New Medication For The Treatment Of Schizophrenia Significantly Reduces Symptoms And Improves Patients’ Daily Lives(1,2)
INVEGA™ controls symptoms around the clock and may reduce the risk of some drug interactions, which can be a problem in the treatment of schizophrenia
Toronto, ON .- Health Canada has approved INVEGA™ (paliperidone) for the treatment of schizophrenia.1 INVEGA™ is the only once-daily oral treatment for schizophrenia that uses a unique OROS® technology designed to deliver and sustain a controlled level of medication throughout the day.1 Moreover, INVEGA™ is not extensively metabolized in the liver, which may mean fewer drug interactions for patients.1,3
People with schizophrenia are often on more than one medication (called polypharmacy) for conditions including anxiety disorders, depression, cardiovascular disease, diabetes, HIV and hepatitis C.3 In fact, studies have shown that 43 per cent of patients on an atypical antipsychotic are on five or more other medications.4 Taking several drugs along with antipsychotic medication can alter the potency of the medication and may lead to serious and potentially life-threatening adverse events.3 Thus, reducing the risk of drug interactions in the treatment of schizophrenia is an important consideration.
“People with schizophrenia are an extremely difficult population to treat and finding the right therapy can be a challenge,” said Dr. Roger McIntyre, Associate Professor of Psychiatry and Pharmacology, University of Toronto and psychiatrist at Toronto Western Hospital. “The approval of INVEGA™ is good news because not only will it consistently control symptoms around the clock, but it’s also an effective option that may help in managing some of the risks associated with polypharmacy -- something that is an unfortunate reality when treating people with schizophrenia.”
In placebo-controlled clinical trials, INVEGA™ was shown to significantly improve the symptoms of schizophrenia and the overall severity of patients’ illness.1 In these trials efficacy was measured using two clinically validated tools commonly used in schizophrenia research: the Positive and Negative Syndrome Scale (PANSS), a tool used to measure the severity of symptoms and the Clinical Global Impression Severity Scale (CGI-S), a tool that measures the overall severity of patients’ illness.1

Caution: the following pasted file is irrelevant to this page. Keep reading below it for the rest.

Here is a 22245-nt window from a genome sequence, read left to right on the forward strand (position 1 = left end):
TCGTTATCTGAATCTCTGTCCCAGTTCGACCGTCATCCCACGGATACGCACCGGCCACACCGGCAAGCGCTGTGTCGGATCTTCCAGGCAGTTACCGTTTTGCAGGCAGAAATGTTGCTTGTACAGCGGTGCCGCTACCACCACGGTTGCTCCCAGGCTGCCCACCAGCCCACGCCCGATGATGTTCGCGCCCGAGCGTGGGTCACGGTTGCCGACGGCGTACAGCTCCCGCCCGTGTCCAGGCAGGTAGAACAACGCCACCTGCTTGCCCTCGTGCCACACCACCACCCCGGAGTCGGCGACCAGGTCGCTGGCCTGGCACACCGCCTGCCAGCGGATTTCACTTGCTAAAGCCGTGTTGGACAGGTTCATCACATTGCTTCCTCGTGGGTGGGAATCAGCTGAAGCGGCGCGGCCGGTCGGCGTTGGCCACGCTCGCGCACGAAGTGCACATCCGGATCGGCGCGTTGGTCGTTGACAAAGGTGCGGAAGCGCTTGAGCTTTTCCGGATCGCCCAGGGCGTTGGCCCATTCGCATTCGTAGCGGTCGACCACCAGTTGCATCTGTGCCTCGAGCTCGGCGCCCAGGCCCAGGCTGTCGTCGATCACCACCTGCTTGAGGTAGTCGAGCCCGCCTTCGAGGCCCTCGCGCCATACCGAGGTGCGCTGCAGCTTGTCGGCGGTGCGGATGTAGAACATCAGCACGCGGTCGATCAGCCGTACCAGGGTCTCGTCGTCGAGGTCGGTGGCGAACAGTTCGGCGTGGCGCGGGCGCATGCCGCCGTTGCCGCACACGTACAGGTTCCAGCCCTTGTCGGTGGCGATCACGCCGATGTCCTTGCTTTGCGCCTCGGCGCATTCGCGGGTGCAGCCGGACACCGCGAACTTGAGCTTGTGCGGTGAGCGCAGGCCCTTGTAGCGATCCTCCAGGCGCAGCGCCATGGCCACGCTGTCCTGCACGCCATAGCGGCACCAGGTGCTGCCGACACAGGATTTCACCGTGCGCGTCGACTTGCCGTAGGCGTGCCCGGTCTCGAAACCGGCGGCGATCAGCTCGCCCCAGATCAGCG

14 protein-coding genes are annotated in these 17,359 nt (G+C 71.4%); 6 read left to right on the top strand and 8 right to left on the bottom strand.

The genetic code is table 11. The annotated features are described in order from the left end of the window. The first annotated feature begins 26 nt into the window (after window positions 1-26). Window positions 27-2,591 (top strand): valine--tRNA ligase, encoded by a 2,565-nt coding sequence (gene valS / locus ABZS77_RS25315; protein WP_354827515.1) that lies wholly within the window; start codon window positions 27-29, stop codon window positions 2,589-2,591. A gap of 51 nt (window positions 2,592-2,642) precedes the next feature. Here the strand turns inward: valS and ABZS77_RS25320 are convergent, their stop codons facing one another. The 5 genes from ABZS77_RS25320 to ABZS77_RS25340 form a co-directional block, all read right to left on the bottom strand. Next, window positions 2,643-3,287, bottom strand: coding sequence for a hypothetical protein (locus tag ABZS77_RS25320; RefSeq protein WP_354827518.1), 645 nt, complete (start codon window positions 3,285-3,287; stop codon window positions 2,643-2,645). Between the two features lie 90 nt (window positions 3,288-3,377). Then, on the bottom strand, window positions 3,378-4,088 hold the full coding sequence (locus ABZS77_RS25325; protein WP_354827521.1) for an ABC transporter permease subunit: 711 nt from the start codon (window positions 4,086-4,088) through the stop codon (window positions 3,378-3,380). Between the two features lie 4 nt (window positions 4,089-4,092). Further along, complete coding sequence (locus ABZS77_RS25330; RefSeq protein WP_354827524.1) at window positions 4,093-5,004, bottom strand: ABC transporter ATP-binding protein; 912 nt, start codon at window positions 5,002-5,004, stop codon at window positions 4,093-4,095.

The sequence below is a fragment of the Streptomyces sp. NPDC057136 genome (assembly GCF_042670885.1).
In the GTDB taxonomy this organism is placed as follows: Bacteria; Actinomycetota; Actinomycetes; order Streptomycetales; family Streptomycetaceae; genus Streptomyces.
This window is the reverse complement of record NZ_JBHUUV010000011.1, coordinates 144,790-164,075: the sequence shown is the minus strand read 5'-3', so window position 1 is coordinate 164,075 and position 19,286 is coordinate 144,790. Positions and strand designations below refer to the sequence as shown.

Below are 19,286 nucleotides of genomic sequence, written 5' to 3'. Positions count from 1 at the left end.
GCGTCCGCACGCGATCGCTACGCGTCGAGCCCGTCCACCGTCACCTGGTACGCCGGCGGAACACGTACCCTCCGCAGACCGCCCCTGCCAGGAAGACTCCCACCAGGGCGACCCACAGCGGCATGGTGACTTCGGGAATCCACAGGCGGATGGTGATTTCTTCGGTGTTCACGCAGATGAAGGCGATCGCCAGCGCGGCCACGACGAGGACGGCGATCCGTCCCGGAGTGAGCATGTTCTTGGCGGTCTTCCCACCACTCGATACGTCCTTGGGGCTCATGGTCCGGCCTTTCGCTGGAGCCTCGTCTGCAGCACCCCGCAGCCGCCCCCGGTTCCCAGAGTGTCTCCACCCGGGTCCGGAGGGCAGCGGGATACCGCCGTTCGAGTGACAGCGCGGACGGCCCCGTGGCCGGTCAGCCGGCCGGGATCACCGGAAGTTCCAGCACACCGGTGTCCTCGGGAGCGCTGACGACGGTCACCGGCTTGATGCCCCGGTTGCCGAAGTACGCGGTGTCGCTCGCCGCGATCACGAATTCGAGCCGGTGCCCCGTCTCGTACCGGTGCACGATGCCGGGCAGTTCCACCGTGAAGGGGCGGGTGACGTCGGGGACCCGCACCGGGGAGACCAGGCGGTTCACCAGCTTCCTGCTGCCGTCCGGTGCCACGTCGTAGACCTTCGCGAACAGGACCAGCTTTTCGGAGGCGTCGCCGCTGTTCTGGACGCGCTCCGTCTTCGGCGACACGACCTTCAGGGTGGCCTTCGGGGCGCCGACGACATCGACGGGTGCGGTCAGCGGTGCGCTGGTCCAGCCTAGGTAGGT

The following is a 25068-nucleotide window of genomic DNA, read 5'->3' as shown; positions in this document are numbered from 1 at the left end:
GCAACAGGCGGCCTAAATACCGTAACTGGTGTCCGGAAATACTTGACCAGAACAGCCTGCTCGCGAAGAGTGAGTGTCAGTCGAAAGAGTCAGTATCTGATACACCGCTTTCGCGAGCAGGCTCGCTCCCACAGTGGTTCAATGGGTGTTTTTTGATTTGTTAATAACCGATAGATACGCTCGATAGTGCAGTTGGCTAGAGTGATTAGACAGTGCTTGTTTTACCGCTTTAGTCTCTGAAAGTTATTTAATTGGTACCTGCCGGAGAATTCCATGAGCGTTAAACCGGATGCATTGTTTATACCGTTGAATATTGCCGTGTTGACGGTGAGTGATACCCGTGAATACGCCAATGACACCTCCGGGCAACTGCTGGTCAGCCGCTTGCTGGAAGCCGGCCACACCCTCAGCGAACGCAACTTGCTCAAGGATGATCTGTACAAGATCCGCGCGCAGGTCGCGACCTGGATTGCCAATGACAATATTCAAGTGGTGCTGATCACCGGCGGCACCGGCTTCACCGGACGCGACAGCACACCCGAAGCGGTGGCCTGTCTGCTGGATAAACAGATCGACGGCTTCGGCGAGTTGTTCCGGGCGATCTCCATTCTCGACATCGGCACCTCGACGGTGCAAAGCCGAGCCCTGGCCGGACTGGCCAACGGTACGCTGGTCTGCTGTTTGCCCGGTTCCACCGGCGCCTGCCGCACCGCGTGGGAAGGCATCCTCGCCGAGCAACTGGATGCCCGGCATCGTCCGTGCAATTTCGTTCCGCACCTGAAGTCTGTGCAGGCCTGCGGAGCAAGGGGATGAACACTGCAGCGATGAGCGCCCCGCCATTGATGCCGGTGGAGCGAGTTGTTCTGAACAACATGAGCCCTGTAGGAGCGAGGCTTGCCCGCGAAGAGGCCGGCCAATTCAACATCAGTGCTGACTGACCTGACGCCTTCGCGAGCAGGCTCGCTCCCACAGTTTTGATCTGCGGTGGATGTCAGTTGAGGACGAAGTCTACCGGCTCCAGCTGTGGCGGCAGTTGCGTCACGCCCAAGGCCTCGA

Schizophrenia is a chronic and debilitating psychiatric disorder that affects over 325,000 Canadians.5,6 Without consistent and effective medication, relapse is common, and with each relapse the illness may worsen.7,8 People with schizophrenia occupy over 30,000 hospital beds every year in Canada.9 In 2004, the direct and indirect costs of the disease amounted to more than $6 billion, with hospitalization as the biggest contributor to the direct costs at $1.2 billion.10
“People with schizophrenia require life-long management of their disease,” said Dr. Hani Iskandar, Medical Director, Psychiatric Intensive Care Unit, Douglas Mental Health University Institute, Assistant Professor of Psychiatry, McGill University. “When not properly managed, it can have a profound effect not only on the individual’s wellbeing, but also on the health care system. With more treatment options, clinicians have a better chance of finding a therapy that works and that patients will stay on.”
Preventing relapse is closely related to effective antipsychotic medication and adherence to that treatment. Non-adherence to medication is common in people with schizophrenia and is associated with denial of illness, distressing side effects and complicated dosing schedules.11 In fact, a study of over 1,400 patients with schizophrenia on oral atypical antipsychotic medications showed that 74 per cent of patients discontinued the study medication before 18 months.12 These results demonstrate the high discontinuation rates among this patient population, and the need for multiple treatment options.
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